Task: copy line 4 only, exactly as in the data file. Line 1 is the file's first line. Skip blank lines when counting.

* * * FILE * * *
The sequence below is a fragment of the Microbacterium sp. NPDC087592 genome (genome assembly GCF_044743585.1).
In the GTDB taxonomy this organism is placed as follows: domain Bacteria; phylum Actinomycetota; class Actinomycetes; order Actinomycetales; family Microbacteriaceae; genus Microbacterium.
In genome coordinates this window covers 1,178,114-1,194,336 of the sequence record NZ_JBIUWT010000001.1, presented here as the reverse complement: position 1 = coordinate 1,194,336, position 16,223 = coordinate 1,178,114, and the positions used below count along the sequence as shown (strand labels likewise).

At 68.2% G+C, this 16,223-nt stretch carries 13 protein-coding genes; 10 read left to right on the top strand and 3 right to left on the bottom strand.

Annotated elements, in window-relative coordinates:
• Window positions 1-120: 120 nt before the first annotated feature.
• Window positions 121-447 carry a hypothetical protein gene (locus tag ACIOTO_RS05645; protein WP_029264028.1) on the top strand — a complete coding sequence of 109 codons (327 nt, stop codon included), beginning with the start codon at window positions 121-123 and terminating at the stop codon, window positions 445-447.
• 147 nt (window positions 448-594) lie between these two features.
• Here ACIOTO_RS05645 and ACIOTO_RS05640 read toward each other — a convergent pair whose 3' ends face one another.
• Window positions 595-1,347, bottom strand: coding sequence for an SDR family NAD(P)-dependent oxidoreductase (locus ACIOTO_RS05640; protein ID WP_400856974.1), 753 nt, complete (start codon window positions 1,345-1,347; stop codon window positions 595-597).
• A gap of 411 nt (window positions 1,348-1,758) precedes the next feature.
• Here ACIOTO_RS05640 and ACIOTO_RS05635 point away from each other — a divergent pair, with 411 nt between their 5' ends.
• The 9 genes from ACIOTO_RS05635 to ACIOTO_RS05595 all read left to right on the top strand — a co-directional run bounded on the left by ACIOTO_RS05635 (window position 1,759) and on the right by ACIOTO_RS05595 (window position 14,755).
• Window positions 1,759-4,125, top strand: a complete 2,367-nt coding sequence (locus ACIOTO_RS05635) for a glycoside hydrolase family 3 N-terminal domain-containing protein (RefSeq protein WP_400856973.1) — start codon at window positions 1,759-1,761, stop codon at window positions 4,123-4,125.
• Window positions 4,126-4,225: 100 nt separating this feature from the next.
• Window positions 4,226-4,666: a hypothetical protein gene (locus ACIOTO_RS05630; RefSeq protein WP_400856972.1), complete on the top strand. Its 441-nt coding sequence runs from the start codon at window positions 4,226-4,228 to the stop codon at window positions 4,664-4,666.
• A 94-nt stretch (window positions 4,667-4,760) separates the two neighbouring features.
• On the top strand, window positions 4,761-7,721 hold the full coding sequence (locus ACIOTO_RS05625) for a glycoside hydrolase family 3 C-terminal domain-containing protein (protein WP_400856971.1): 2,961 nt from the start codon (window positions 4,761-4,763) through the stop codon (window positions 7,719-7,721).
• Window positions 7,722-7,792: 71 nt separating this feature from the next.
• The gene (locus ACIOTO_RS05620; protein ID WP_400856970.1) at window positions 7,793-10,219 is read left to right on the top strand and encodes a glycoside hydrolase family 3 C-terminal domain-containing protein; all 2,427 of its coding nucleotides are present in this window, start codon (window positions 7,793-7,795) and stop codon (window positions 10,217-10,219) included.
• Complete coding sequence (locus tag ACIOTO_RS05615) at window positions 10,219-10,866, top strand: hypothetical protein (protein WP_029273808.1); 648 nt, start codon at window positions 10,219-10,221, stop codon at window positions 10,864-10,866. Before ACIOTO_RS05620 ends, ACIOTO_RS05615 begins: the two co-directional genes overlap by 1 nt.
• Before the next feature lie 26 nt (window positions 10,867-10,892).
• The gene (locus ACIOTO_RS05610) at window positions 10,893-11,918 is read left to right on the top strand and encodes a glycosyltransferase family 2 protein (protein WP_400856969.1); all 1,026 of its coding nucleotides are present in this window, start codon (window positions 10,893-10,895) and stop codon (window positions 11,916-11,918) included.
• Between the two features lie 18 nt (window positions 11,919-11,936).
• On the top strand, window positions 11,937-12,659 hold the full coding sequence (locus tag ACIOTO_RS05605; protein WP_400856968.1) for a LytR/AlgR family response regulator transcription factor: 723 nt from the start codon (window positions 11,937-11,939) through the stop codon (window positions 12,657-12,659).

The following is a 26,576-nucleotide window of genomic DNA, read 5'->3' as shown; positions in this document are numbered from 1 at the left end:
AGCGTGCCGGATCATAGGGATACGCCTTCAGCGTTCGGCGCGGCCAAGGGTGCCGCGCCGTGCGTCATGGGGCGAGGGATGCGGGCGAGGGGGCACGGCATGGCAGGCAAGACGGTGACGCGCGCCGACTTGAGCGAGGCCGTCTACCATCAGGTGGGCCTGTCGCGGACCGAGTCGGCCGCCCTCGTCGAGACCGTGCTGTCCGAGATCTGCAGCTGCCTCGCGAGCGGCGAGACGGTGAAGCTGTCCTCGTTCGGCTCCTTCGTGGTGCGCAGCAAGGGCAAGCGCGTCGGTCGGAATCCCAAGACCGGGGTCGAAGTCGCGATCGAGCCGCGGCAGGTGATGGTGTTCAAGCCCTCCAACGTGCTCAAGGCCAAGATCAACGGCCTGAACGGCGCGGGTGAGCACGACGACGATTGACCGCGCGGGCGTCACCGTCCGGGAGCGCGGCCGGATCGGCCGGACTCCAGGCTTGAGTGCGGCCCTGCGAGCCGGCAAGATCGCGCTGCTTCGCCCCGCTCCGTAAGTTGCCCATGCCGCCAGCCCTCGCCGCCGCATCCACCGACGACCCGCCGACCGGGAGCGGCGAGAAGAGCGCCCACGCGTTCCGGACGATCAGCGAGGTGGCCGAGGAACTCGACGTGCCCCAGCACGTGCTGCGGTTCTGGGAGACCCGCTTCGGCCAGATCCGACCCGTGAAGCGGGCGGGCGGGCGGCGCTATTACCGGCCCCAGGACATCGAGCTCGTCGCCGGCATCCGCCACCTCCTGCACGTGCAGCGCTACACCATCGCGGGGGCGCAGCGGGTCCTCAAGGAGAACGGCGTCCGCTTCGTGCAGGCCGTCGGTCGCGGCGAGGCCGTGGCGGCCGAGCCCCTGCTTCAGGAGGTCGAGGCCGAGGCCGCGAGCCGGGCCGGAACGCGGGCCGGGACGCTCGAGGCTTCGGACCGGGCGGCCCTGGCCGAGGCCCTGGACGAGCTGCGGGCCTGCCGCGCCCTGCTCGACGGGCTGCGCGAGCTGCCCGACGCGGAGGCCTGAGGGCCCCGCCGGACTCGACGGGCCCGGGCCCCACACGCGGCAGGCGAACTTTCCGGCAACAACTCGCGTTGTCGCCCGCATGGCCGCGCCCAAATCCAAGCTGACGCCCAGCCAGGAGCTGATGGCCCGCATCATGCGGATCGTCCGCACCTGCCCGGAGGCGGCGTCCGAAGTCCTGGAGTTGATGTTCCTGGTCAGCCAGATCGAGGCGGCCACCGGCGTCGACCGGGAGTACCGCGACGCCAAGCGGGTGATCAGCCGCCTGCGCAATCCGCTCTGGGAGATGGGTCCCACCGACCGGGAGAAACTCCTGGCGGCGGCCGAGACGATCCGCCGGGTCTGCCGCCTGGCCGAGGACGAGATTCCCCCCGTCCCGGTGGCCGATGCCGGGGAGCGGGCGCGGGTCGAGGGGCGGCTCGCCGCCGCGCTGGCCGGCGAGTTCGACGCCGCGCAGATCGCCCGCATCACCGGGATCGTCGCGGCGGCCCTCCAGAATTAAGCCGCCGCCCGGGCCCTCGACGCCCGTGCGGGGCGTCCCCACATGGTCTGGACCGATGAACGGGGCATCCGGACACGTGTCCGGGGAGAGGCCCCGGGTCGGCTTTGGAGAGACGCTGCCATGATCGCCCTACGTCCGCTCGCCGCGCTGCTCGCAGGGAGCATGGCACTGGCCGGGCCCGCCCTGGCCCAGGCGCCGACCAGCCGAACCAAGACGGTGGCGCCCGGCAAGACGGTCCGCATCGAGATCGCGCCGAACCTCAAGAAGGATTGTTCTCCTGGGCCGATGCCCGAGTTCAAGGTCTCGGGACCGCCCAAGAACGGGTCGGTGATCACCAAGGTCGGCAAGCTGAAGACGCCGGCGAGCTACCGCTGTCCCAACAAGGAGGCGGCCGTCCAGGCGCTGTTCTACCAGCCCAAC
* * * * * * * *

At 68.2% G+C, this 16,223-nt stretch carries 13 protein-coding genes; 10 read left to right on the top strand and 3 right to left on the bottom strand.